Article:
The atmosphere at the 2014 Afropunk Festival was permeated by the happenings in Ferguson, Missouri (namely the death of Michael Brown) and last month’s chokehold-related death of Eric Garner in Staten Island, New York. People had their hands in the air as a tribute to Michael Brown nearly as often as they did for the performers. In correlation, the (what seemed to me to be) higher police presence at the fest didn’t impede any of the fun, nor did the weather for the most part. Saturday was a bit overcast and there was a light rain for a bit which may have been enough to keep some of the crowds away—Sunday was extraordinarily tight when the sun was out in full force. Photos from much of Saturday (I didn’t stay for Sharon Jones partly because I caught her earlier this year and part of Sunday (D’Angelo with the Roots headlined but photographers weren’t allowed in the pit and he started an hour late) are below. Other notable moments were seeing Mayor de Blasio on site for Bad Brains set and Cold Specks unfortunately not performing due to visa issues.
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The Roots’ first show since their manager Richard Nichols died in July was a celebration for Guitar Center’s new store in Times Square. Aside from having their banners on stage, the sponsor didn’t have much else to do once the Roots took control of the audience just after 10 pm. As Entertainment Weekly wrote, “The band took the stage at New York’s Best Buy Theater Thursday to celebrate Guitar Center’s 50th anniversary, kicking off their set with a rousing performance of “Table of Contents (Parts 1 & 2)” off their 1999 album Things Fall Apart. Sousaphonist Tuba Gooding Jr. kicked up his knees and marches across the stage as he played, often looking like he’d been transported from a 4th of July parade, and Black Thought bounced around as he rapped.” You can check out photos of Black Thought bouncing below or find a larger gallery of images over on Facebook.
Lincoln Center is host to so many great shows that even on the same night you may find yourself conflicted over what to see. While I chose to see the world premiere of the ‘Song of the Jasmine’ dance as part of the ‘Out of Doors’ series, that meant I had to miss Tift Merritt performing in-doors for the ‘Americanafest’ series. But I had seen Merritt recently with Andrew Bird and she will surely be back around again so I chose to see the dance—though I had to catch a couple of her songs at the beginning.
The turnout for the dance performances was impressive as the Asia Society also shared word of the event. The first performance, done by the Chinese American Arts Council Dancers and called ‘From Chinatown with Love’, featured vivid colors and costumes as well as the dancers incorporating accessories like fans or spears. In stark contrast was the Kun-Yang Lin/Dancers and their performance of ‘Be/Longing 2’. The dancers wore comfortable, loose athletic attire that didn’t pull attention away from their dramatic motions.
Photos by Mark Manary
Joan Jett strolled on stage in Sedalia, Missouri, at the Missouri State Fair with a gum-chewing grin, fiddled with her Gibson for a couple seconds, and then ripped into an opening trifecta: punk proclamation “Bad Reputation”, The Runaways classic “Cherry Bomb”, and the grandstand-rattling “Do You Wanna Touch Me (Oh Yeah)”. After shedding her black leather jacket, she exhibited her wiry frame, jogging around the stage, still like a teenage Leather Tuscadero in a spandex chevron jumpsuit and Chuck Taylors.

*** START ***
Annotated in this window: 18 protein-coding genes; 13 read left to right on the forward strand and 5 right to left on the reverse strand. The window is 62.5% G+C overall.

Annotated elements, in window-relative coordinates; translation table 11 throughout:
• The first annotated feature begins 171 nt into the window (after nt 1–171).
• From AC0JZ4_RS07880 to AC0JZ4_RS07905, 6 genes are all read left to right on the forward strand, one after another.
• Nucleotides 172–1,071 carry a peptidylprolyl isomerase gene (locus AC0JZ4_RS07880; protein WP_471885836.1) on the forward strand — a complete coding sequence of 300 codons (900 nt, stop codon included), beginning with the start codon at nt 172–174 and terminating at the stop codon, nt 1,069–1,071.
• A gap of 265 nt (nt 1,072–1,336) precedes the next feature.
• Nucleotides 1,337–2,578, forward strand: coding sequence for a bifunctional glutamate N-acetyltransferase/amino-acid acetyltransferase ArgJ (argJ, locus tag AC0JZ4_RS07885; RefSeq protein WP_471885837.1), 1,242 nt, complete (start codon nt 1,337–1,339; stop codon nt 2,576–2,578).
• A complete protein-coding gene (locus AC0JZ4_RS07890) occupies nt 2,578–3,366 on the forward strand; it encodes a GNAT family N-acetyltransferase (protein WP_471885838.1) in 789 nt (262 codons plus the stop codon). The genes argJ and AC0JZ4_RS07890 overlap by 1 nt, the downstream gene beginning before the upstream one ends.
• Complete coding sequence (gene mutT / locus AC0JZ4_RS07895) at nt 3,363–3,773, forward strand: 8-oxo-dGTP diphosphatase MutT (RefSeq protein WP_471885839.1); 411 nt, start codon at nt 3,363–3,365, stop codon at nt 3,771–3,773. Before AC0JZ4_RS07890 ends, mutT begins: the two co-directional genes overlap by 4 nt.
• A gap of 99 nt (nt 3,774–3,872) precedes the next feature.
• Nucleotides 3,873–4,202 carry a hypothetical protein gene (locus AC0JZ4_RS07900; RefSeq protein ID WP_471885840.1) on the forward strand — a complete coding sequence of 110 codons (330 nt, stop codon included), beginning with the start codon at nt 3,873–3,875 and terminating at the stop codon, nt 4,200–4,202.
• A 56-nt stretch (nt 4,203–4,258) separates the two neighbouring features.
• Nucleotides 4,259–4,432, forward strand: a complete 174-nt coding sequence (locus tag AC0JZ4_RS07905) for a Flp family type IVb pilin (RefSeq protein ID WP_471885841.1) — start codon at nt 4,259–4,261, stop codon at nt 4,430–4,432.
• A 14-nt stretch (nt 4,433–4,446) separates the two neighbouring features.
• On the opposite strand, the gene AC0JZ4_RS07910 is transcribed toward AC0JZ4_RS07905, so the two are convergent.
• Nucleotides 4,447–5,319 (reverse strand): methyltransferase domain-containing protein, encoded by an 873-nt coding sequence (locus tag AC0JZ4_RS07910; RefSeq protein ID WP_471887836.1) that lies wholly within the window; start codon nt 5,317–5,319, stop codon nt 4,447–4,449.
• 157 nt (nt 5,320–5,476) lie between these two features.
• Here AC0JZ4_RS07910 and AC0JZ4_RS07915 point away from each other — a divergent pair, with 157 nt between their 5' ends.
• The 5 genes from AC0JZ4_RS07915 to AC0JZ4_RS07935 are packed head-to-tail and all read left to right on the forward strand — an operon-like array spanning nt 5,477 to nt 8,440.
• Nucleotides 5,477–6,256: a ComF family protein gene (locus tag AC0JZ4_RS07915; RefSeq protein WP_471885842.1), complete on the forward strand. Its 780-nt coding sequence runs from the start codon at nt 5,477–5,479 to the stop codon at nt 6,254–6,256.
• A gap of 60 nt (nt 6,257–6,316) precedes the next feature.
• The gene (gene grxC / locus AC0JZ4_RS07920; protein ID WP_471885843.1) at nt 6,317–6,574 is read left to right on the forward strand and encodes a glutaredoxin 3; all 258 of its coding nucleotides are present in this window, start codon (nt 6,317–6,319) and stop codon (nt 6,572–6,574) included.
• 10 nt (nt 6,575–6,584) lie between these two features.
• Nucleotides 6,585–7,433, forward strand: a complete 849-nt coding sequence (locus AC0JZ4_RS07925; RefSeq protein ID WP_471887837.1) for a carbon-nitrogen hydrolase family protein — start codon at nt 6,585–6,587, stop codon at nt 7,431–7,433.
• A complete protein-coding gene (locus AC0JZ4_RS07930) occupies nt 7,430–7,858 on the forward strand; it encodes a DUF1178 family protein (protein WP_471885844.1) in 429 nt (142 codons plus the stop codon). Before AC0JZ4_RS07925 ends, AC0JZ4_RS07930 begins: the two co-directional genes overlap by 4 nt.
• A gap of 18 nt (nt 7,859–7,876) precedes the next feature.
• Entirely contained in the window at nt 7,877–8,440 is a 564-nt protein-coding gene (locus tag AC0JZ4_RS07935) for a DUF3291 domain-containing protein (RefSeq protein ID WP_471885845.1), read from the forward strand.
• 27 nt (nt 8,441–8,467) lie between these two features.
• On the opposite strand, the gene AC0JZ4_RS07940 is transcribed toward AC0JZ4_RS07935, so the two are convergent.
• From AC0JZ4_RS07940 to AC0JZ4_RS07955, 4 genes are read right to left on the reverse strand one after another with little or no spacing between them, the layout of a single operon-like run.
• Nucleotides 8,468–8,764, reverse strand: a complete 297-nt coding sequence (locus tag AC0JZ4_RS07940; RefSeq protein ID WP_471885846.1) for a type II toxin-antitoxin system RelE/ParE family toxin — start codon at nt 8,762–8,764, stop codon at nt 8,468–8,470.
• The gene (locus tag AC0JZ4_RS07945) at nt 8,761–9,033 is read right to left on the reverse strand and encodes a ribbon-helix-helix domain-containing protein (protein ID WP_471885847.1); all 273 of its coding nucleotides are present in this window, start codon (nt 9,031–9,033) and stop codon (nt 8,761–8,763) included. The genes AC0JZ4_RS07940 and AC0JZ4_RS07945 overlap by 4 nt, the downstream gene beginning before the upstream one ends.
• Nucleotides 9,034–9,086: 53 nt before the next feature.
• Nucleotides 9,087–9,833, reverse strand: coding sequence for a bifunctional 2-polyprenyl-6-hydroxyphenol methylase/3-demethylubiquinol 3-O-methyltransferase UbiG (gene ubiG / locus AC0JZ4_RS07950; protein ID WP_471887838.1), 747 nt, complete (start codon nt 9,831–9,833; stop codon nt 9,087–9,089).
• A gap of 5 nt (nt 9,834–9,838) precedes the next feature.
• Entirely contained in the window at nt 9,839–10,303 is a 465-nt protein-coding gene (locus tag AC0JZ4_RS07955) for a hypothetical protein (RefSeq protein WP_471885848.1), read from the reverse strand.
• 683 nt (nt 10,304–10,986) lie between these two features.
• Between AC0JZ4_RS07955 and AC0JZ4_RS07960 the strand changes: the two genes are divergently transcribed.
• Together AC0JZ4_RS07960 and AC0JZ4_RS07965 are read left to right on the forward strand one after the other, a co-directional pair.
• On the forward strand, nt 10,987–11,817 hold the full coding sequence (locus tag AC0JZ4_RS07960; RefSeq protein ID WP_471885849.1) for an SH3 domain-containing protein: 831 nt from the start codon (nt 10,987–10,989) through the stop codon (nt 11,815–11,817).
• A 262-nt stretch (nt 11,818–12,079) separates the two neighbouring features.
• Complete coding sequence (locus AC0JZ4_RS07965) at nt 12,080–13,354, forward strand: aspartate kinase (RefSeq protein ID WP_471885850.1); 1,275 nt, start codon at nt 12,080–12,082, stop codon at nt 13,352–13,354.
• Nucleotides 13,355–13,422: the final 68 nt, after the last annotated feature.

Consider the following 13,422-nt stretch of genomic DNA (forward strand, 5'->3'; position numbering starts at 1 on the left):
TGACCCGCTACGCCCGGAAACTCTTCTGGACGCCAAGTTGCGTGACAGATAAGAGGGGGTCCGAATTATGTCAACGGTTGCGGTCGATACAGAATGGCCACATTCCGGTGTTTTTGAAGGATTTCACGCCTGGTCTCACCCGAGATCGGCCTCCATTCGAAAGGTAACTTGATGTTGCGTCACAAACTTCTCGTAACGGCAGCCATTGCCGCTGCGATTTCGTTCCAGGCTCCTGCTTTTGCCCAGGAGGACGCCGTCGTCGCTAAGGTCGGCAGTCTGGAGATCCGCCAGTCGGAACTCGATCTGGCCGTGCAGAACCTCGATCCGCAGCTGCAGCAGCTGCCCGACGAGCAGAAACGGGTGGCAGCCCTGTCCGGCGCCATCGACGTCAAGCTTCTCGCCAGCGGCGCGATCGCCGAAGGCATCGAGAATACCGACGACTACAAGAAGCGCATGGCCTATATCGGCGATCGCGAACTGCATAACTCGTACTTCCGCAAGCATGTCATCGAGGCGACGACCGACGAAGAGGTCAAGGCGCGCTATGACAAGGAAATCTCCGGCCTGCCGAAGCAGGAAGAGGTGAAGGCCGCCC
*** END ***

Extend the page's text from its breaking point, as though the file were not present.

Jett was intent on showcasing her first new album in seven years, last year’s strong yet underrated Unvarnished, playing six of the album’s ten songs, including the Hurricane Sandy-inspired “Make It Back”, the Dave Grohl collaboration “Any Weather”, and “Soulmates to Strangers”, a co-write with Against Me’s Laura Jane Grace.
The parade of new songs was broken up with three older self-penned numbers: the first song she ever wrote, The Runaways’ “You Drive Me Wild”, 1981’s “Love is Pain”, and “The French Song” (Joan’s “all-time favorite video”) from 1983’s Album.
But this is a state fair and with the smell of funnel cakes and diesel in the air, the people had come to pump their fists to the hits while trying not to spill their $5.75 Bud Lights. Just when the crowd seemed to waver on unfamiliar new album material, Joan delivered the haymaking threesome of “I Love Rock ‘n Roll”, “Crimson and Clover”, and “I Hate Myself For Loving You”. After introducing her Blackhearts during the three-song encore, she summed up her message of rebellion, individualism, and acceptance with Sly Stone’s “Everyday People”.
The fact that David Gray is able to nearly fill massive venues across the world almost 15 years after the release of his lone global breakthrough (1999’s White Ladder) is somewhat perplexing. This isn’t because Gray himself is bad; he, in fact, remains one of the most underrated singer/songwriters out there. But in going through his discography, it doesn’t take one long to realize just how off-kilter he is compared to his contemporaneous singer/songwriters. His chord progressions are often unpredictable and at times unsettling (“When I Was in Your Heart” from 2010’s Foundling); his choruses typically rely on repeated simple phrases (“It takes a lot of love” from fan favorite “My Oh My”); and, most of all, his lyrics, while rich with playful alliteration and intriguing images, at times become too surreal for their own good (“There are carnivals of silverfish waiting to dance upon our bones” from 2009’s Draw the Line). He’s easy to admire, but it’s equally easy to be confounded by how popular he remains, given the type of fare that typically does well in the mainstream public.
// Notes from the Road
"Radio 104.5's birthday show featured great bands and might have been the unofficial start of summer festival season in the Northeast.READ the article